Health apps could help save the NHS money

Millions of patients have been promised quicker access to health apps and hi-tech devices after the head of the NHS said that doctors could send him the bill.

Simon Stevens, chief executive of NHS England, said smartphones were one of the “most powerful diagnostic tools now available”, insisting that they could improve care and save money.

He plans to approve and centrally fund dozens of innovative apps and machines each year so that doctors and patients can use them without worrying about the cost. He said that the NHS had been “penny-wise but pound-foolish” by being too slow to use inventions that could prevent patients’ conditions from deteriorating.

One early contender is a device that can diagnose a heart condition suffered by more than two million people on a smartphone in about 30 seconds. Mr Stevens argues that AliveCor will allow GPs to diagnose atrial fibrillation with an app and finger monitor rather than sending patients for hospital tests.

About half a million people do not know they have the condition and Mr Stevens says improving diagnosis will prevent some of the 25,000 strokes linked to atrial fibrillation every year. Patients with the condition could use the apps themselves to monitor their heart rate and avoid the need to see doctors so regularly, he said. If they are experiencing a major blockage in their heart, they can contact a cardiologist nearby, who can help them maintain a clear heart by implanting a watchman device. A timely measure could help a person in reducing the risk of a severe heart attack, thus protecting his or her life. Nowadays, many people tend to take the advantage of technology to recover from deadly health complications.

Technology like RTT validation is already used by many NHS trusts to help track patients and reduce waiting times, helping to free up funding for other clinical activities. This shows how technology is already being used successfully within the NHS to help the budget stretch further, so there is a precedent to introduce more technological innovations that could help.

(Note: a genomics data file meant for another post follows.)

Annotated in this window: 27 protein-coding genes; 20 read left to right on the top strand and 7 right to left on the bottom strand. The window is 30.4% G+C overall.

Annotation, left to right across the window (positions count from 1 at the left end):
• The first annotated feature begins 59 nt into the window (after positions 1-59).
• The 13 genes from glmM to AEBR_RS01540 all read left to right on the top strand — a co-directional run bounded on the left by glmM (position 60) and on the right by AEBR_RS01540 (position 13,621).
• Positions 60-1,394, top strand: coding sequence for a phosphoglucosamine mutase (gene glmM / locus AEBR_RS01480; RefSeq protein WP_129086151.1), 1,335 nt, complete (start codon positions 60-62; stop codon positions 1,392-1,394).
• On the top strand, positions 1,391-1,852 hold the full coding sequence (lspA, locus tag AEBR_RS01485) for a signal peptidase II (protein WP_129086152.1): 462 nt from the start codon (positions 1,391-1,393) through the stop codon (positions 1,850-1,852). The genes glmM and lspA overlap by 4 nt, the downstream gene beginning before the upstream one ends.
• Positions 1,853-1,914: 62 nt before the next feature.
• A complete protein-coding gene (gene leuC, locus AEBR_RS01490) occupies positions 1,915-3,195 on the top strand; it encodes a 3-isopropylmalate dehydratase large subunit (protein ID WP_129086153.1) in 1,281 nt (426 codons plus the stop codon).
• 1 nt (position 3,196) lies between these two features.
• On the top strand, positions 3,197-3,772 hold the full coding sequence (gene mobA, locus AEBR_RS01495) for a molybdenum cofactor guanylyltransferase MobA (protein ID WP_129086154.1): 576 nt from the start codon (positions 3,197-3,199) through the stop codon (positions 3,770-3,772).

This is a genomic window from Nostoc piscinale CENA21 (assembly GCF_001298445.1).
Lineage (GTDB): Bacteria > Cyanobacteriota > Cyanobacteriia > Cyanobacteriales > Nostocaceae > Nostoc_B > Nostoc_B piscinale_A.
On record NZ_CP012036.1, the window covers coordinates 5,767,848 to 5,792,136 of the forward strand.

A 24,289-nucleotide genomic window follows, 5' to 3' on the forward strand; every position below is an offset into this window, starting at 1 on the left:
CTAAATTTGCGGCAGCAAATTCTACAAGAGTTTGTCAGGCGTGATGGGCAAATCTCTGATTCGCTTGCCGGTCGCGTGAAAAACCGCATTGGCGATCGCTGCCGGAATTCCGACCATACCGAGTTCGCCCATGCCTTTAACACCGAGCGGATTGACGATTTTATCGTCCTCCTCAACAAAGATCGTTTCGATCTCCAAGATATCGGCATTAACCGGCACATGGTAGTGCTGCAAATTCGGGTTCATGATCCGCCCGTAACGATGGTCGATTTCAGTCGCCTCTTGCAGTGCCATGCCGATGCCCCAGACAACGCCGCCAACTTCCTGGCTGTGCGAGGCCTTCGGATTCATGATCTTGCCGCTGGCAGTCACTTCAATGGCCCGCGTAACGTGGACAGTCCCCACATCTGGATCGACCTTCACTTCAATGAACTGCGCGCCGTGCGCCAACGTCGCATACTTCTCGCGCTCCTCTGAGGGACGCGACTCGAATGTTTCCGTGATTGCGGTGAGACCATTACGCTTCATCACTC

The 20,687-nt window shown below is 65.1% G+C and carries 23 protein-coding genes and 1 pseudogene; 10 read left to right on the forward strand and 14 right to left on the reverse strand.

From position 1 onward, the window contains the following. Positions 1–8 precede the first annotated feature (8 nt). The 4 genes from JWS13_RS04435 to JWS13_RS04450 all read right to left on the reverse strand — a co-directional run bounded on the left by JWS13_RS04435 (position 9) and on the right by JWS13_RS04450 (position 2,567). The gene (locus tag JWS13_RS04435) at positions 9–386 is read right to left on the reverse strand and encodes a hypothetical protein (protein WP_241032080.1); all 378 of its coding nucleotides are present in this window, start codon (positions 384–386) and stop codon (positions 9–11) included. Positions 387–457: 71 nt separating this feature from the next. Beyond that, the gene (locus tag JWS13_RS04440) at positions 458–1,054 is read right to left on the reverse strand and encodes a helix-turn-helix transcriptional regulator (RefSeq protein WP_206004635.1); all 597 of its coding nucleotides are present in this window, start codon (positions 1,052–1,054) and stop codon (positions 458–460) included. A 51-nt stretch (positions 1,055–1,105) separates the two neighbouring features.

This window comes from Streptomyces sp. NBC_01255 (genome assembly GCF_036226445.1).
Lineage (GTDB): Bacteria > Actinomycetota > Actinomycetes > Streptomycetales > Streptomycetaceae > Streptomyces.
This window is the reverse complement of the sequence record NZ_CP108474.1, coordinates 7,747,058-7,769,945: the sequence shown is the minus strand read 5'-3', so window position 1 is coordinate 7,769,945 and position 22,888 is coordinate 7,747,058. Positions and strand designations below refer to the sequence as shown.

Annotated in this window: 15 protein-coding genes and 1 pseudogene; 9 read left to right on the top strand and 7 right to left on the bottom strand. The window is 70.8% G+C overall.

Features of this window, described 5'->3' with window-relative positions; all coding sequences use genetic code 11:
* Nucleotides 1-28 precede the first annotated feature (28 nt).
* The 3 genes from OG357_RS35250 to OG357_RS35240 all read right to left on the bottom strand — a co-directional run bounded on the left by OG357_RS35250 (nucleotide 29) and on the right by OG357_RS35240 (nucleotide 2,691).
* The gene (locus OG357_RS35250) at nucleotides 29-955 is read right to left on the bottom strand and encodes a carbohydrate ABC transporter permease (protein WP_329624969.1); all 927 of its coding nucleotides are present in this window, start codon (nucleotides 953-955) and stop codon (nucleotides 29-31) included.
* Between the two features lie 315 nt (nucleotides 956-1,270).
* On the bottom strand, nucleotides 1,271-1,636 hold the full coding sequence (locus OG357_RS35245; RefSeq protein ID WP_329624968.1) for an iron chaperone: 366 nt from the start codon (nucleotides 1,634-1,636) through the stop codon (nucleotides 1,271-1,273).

For example, there are apps could help patients with lung conditions avoid A&E visits by advising on medicines, while other devices could protect intensive care patients against chest infections.

“For people with diabetes, for people with heart disease, for pregnant mums and acutely ill patients there is a huge opportunity to improve quality of care and also save money in parts of the NHS by getting millions of new med-tech devices and treatments into the hands of frontline doctors and nurses,” Mr Stevens said.

Currently, patients are missing out on the best care because inventors have to “arm-wrestle” with individual hospitals and GPs to get them to pay for devices and programmes that could improve care, Mr Stevens said.

“If it saves money somewhere else in the NHS, a hospital or GP may say they can’t afford it because it’s someone else who reaps the benefit,” he said. “It’s approached as an extra cost even if it would save money for some part of the system.”

Hospitals overspent by 2.45 billion last year but Mr Stevens insists technology can help the NHS to close a funding black hole.

“Part of the way we’re going to drive frontline efficiencies is by changing the way care is delivered,” he said. “In the rest of our lives we’re seeing the difference that innovative tech makes, and now the NHS will have a streamlined way of getting ground-breaking and practical new technologies into the hands of patients and our frontline staff.”

The NHS funding system will be reformed from next April to allow hospitals and GPs to apply for reimbursement for apps and devices on the approved list. Mr Stevens expects about 20 to 30 new products to be added to the list each year.